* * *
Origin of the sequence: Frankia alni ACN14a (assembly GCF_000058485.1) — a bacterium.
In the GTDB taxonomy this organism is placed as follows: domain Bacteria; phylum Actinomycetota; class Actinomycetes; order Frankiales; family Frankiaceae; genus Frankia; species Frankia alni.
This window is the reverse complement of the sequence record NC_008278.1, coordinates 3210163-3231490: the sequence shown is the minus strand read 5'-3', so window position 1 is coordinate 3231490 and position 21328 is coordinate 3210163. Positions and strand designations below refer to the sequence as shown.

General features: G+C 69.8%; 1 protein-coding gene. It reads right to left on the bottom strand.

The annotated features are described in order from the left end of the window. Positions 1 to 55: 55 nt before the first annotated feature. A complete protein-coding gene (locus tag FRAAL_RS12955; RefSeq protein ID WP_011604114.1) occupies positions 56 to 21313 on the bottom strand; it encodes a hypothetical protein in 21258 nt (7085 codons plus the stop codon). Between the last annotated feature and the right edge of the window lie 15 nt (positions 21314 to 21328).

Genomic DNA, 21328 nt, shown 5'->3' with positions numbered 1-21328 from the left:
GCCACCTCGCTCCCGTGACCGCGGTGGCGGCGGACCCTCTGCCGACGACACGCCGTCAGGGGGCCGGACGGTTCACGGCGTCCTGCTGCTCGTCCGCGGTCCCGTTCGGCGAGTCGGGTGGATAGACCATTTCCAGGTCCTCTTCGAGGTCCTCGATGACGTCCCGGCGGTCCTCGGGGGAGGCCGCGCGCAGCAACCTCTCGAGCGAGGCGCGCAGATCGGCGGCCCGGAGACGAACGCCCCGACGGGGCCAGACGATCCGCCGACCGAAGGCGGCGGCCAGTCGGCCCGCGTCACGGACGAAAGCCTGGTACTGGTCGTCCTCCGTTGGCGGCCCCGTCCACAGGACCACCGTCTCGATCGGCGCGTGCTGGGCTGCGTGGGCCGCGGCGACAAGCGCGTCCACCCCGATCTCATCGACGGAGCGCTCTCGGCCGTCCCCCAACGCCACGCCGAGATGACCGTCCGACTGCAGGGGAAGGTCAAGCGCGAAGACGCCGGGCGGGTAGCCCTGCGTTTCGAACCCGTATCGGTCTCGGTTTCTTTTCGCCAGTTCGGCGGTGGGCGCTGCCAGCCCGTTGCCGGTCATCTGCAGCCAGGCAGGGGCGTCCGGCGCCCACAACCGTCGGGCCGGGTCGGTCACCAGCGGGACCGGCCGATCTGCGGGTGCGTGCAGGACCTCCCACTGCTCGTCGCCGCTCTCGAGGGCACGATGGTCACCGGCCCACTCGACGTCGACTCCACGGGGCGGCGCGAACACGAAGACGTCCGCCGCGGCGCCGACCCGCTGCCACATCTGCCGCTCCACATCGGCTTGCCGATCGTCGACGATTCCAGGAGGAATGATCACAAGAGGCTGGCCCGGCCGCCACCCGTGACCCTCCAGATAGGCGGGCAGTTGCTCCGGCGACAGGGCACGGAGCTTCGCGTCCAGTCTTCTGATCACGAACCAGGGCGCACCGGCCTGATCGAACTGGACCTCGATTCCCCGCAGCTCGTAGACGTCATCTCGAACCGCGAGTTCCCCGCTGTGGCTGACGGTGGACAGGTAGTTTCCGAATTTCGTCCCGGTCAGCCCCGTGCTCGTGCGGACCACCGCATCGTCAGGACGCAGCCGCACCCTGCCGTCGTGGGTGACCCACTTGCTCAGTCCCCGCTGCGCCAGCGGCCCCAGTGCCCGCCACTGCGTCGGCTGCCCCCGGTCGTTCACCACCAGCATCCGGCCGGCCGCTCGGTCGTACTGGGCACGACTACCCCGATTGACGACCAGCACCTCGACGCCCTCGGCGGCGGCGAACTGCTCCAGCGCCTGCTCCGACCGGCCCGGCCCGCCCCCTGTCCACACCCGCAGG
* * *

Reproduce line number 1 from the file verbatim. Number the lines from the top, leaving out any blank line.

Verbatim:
Origin of the sequence: Frankia alni ACN14a (assembly GCF_000058485.1) — a bacterium.